Sleep Tips

  1. Your bedroom should be safe, dark, quiet, and your bed comfortable.

  2. Use you bed and bedroom only for sleep and sex and not for office work, TV, or reading.

  3. Use earplugs and eye mask if necessary

  4. Sleep in the same room and bed every night; try not to fall asleep on the couch and then move to the bedroom

  5. 15-30 minute naps during the day are fine, but longer than that can disrupt your sleep cycle

  6. Develop a sleep ritual, a certain routine you follow every night.

  7. Set regular bedtime and wake times. Your wake time shouldn’t vary by more than one hour, seven days a week. Avoid sleeping in on weekends

  8. A 30-minute hot bath 2 hours before retiring will improve deep sleep.

  9. Exercise improves deep sleep.

  10. Avoid stimulation or anxiety-provoking work before bed, including paying bills or “important” conversations.

  11. Avoid bright lights, TV, computer, pad, or smart phone screens 1/2 hour before bed.

  12. Face clocks away from you so you don’t clock watch,

  13. If you have trouble getting out of bed, put your alarm clock on the other side of the room.

  14. Avoid alcohol within 5 hours of bedtime. It can put you to sleep but causes middle-of-night awakening.

  15. Avoid nicotine, a frequent cause of sleep problems.

  16. Avoid caffeine (coffee, tea, soda, chocolate) after noon.

  17. The best bedtime snack is oatmeal and milk, for the complex carbs and tryptophan

  18. If you lie awake for more than 15 minutes, get up, sit in a chair and read with a dim light until you are tired, then go back to bed

  19. Medications can be stimulating or sleep-inducing, so time them appropriately.

  20. Prescription sleep medications are to be used only as needed and only for several weeks, otherwise they cause tolerance and dependence.

  21. Melatonin 0.5 mg at 6 pm helps to re-set your sleep cycle.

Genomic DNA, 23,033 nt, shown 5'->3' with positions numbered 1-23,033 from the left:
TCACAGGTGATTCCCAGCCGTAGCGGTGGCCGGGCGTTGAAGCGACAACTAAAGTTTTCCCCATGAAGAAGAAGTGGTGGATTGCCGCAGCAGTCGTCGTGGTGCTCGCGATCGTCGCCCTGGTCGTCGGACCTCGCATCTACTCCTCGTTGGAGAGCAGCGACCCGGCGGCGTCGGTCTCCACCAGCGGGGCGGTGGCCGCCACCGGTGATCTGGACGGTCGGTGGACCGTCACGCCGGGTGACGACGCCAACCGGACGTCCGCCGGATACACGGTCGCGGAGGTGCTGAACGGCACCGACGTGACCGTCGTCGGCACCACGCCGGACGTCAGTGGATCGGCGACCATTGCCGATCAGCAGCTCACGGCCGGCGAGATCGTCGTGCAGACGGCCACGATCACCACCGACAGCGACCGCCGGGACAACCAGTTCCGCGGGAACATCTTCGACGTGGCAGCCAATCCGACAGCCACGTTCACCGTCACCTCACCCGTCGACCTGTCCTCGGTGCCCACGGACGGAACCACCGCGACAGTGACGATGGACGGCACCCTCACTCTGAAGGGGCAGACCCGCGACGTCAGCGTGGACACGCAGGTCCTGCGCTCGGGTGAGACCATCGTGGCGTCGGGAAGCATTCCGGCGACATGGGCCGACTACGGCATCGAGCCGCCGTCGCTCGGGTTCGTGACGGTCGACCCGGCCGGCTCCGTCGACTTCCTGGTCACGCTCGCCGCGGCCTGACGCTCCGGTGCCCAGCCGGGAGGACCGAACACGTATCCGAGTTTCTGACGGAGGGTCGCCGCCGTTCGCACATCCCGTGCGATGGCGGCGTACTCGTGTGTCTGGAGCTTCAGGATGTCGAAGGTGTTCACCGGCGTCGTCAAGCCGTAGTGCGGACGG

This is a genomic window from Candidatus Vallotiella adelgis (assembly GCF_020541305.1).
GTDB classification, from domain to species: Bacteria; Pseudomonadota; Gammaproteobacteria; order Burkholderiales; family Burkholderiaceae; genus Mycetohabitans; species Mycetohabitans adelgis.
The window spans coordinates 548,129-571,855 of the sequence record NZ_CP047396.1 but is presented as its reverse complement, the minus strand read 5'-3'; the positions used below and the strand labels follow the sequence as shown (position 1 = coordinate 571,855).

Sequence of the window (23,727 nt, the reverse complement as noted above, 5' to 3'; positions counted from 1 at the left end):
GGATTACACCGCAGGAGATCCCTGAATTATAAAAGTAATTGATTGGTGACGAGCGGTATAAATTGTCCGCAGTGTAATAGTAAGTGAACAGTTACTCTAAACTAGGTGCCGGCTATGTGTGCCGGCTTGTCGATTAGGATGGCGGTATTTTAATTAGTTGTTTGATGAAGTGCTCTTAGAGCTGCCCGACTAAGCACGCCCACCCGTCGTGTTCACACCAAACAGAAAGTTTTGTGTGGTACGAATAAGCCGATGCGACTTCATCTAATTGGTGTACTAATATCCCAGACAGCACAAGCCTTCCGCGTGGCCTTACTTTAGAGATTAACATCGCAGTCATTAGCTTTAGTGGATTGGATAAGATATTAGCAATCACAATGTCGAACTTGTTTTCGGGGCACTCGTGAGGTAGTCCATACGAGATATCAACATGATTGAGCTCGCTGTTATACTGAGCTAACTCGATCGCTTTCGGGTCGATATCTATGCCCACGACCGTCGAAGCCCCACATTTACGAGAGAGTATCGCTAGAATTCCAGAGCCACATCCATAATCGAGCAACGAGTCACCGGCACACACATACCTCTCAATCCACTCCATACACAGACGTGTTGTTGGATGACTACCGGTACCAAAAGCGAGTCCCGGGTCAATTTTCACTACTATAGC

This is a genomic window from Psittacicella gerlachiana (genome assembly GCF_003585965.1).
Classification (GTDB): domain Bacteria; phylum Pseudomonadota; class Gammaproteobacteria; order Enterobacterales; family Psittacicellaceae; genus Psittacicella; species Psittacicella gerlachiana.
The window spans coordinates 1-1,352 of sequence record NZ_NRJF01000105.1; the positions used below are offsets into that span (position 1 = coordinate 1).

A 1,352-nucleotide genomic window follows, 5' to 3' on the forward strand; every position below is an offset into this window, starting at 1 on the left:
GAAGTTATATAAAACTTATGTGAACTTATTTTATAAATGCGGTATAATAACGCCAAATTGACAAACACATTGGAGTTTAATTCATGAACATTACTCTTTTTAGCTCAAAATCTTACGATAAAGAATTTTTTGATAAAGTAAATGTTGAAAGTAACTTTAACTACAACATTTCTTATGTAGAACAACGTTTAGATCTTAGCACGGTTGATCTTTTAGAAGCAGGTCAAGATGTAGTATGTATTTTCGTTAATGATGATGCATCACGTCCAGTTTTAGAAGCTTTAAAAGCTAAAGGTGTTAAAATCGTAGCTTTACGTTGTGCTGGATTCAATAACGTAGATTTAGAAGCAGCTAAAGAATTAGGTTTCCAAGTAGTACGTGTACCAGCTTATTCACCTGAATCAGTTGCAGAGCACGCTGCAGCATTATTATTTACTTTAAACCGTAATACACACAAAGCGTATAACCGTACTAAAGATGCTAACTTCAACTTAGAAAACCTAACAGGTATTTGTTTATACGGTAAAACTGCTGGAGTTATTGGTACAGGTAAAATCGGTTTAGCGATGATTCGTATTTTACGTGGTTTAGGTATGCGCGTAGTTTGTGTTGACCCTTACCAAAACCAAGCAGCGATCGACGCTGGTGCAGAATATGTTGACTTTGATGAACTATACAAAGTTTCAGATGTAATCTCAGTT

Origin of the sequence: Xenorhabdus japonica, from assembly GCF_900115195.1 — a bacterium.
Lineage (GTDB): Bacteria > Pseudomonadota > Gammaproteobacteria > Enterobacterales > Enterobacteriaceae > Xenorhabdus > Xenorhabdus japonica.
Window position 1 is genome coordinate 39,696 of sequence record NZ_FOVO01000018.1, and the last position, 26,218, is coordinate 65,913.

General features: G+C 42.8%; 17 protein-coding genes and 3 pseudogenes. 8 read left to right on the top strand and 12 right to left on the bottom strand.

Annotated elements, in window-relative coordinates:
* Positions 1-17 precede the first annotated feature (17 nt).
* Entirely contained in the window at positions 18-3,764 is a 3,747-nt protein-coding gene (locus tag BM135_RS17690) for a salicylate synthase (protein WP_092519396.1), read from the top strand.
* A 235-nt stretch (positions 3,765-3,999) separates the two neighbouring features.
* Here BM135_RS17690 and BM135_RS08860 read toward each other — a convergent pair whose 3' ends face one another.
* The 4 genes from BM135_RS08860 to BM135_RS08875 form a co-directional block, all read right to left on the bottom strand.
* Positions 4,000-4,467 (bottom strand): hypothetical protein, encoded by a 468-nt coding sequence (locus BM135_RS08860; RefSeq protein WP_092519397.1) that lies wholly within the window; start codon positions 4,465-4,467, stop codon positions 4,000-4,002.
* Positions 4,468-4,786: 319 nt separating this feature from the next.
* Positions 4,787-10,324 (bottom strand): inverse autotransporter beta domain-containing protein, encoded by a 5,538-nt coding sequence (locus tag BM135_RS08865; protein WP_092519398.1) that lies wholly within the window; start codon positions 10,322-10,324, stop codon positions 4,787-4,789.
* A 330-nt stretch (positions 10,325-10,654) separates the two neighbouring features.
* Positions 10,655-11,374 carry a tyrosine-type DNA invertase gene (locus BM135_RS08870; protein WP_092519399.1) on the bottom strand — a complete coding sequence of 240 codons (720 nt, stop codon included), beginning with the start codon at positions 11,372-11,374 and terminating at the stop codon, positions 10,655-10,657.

22. Focusing on abdominal breathing (lengthening the exhalations and progressive muscle relaxation can help you fall asleep. Meditating 15-20 minutes sitting up, not in bed, can be a healthy part of your sleep ritual. Some people may be energized, however.

  23. Clear your airway. Use a sedating cold or allergy medication if needed.

  24. Anticholinergic drugs used chronically cause brain damage (smaller brains, early Alzheimer’s, poor memory and executive functioning). These include Tylenol PM, Benadryl, Claritin, Dimetapp, Paxil, Xanax and other benzodiazepines.

  25. Apps for sleep can be helpful, such as Pzizz, Calm, and Headspace. Jody Whiteley’s Sleep Hypnosis on YouTube is excellent. You can purchase sleep headphones on Amazon.

  26. Sleepbot and Sleep Cycle Apps give you feedback on how you are sleeping.

  27. This article will give you good reasons not to take pills for sleep: mentalhealthdaily.com/2015/02/20/dementia-linked-to-benzodiazepines-sleeping-pills-anticholinergics/

For additional information and guidance, please check out Tuck Sleep

High-Tech Meditation Aids

Over the years I have been a gadget guy, and I studied biofeedback therapy during my residency at the Menninger Clinic.  Temperature, breathing, GSR (galvanic skin response), EMG (muscle tension), and EEG (brainwave) biofeedback are proven effective treatments for anxiety, stress-related illnesses, insomnia, some types of ADHD, chronic pain, headaches, and other disorders.

Biofeedback machines used by professionals are the most effective and the most expensive, and some are available for purchase to use at home.

I recommend you look up Muse, Spire, Thync, Inner Balance Lightning, and Pip on Amazon, read the reviews, the company products websites, and look at the research on biofeedback and meditation through Google Scholar.

For guided meditation I recommend the apps Headspace, Buddhify, Mindfulness, and Insight Timer.